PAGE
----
The problem was, he had just been shot – for the third time. And that really made him mad.
“I’m just angry! I’m just emotional,” Devontay Williams explained to the men surrounding him. After all, he and four others had just been shot the previous weekend, marking the third gunshot wound he’d suffered in his 22 years of life.
That’s enough to make anyone mad, isn’t it? But Williams’ coach wasn’t buying it – and his mentors weren’t either.
“You come in here and act an ass!” said Eric Hill, mentor and outreach worker.
“I heard you say you were gonna shoot,” said mentor Kevin Johnson. “I heard it, I’m not making it up!”
“One thing we take seriously,” said Hill, “is threats.”
Then Derek Brown, Williams’ boxing coach, spoke. “You come back and give the same disrespect . . . You automatically blew up,” Brown said.
“You automatically blew up”
It’s not that Brown doesn’t understand what Williams was feeling; his life, in fact, was once remarkably similar to Williams’ life so far – one choked by anger and hurt, and repeatedly marked by violence. But though he understands Williams’ hostility, Brown can’t accept it – especially not here, at Boxing Out Negativity.
That was the scene I encountered the first time I visited Boxing Out Negativity, headquartered in a makeshift West Side boxing gym at 1532 S. Pulaski Road. No one paid much attention to me and the confrontation continued, uninterrupted. Half a dozen older adults focused on Williams and he had no choice but to listen – no choice, that is, if he wanted to keep boxing.
The group was gathered behind a partial wall that split the main boxing gym from a smaller space in back. Coach Brown’s wife and son were sprawled across an oversized bean bag chair while most of the others stayed standing.
At stake was Williams’ future in the program.
He’d already caused repeated problems and had earlier been suspended from participating. Williams isn’t only a gunshot victim – he has also served time and has been arrested repeatedly, including in May and June of this year on resisting arrest and drug charges.
That kind of background is common among the young people Coach Brown recruits. But now Williams had “exploded,” confronting Hill during a group activity and “disrespecting him, cursing him out, threatening him,” Brown said.
At one point Williams denied the disruptive behavior, but a moment later he gave a hint of his angry side. “Ain’t nobody gonna call me no bitch!”
Williams’ hostility, the men told him, was unacceptable.
“Just Show Me, Man”
“You supposed to be stepping up,” Coach Brown told him. That was particularly true because at 22, Williams is admired by some of the smaller kids at Boxing Out Negativity, which takes in youths as young as eight, Brown said.
“You saying I’m a role model to other people – I understand that,” Williams said. “I haven’t been disruptive. . . I feel like everybody’s jumping down on me.”
“You got your guard up, like you in the ring,” said mentor John “Boots” Roy. People who are disrespectful are “dangerous,” Roy said, and “when you disrupt the class you’re disrespectful . . . What’s gonna be different if we allow you to come back?”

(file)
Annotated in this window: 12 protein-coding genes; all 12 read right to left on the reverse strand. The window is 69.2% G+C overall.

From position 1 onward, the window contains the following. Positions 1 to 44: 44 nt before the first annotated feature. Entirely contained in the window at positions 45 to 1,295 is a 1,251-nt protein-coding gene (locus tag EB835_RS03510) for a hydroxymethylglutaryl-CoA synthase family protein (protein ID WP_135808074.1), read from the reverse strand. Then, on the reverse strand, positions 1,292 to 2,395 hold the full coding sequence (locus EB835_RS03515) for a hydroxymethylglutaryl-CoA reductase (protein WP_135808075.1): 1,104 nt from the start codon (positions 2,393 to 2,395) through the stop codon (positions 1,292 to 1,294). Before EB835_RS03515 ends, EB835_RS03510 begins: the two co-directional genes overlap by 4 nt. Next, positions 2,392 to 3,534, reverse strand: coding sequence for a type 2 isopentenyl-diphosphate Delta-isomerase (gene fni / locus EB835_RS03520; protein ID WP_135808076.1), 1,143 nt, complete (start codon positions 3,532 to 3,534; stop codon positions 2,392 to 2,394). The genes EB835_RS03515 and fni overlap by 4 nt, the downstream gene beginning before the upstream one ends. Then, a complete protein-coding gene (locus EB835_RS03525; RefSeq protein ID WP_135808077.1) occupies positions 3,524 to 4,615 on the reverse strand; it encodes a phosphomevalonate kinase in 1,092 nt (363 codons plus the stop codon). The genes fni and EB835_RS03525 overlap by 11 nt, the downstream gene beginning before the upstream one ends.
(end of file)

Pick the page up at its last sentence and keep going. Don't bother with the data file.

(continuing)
“My attitude,” Williams said, and he vowed to be “quiet and more focused.”
As their talk came to a close, Roy offered a final piece of advice: “I used to be like that – defenses up. You gotta diagnose yourself, be your own psychologist now and then. . . I have to do it often myself. Dig down.”
Soon the decision was in: Williams could stay.
“You got my vote,” said Hill. “Just show me, man.”
A Dubious Distinction
That scene unfolded on September 8th and for more than two months now, a bullet has been lodged in Williams’ shoulder, a painful obstacle to his boxing aspirations. He has the dubious distinction of being shot in two separate “mass shootings” that made headlines this year – one on July 21st and one over Labor Day weekend on September 3rd, the week before his mentors confronted him. He is the 22-year-old in these reports:
Since then Williams has improved in the program, Brown said – and last month he even spoke to a class on “Gangs and Society” taught by Julie Globokar, the Chairman of the Board of Boxing Out Negativity.
There Williams gave a glimpse of the West Side’s violent side to students at Concordia University Chicago, telling them “I’m tired of seeing people die.”
This month Williams was actively training in the gym and Coach Brown observed that despite his disruptions, “he keeps coming back for something.”
A key issue, Brown said, is “he’s pretending to be something he’s not. I call it ‘The Mask.’ His mask is being a gangster. A lot of people have that mask on every day.”
Brown once wore that mask himself and with it came a lot of what he calls “self-inflicted pain,” the pain of harsh street life, prison time and gunshot wounds. In the West Side’s North Lawndale neighborhood where he lives and works, Brown sees that pain in young men like Williams again and again and again. He sees that they’ve been repeatedly subjected to violence inside and outside their homes; that they are most often fatherless; and that Chicago Public Schools have failed, miserably, to educate them.
Brown calls it “the Hurt Hurt Syndrome” and says at his program, “we’re practicing the Love Love.” That might sound ironic for a program centered on an aggressive sport, but the coach says boxing provides “sneak discipline” that requires participants to develop focus, work consistently, and build comradery and team spirit.
It also exposes young men like Williams to older adults who embrace a positive way of life. Nevertheless, Brown never stops worrying about him and others like him. One of Brown’s biggest fears, he said, is that their painful pasts will lead to self-destruction – or what he calls “suicide by streets.”
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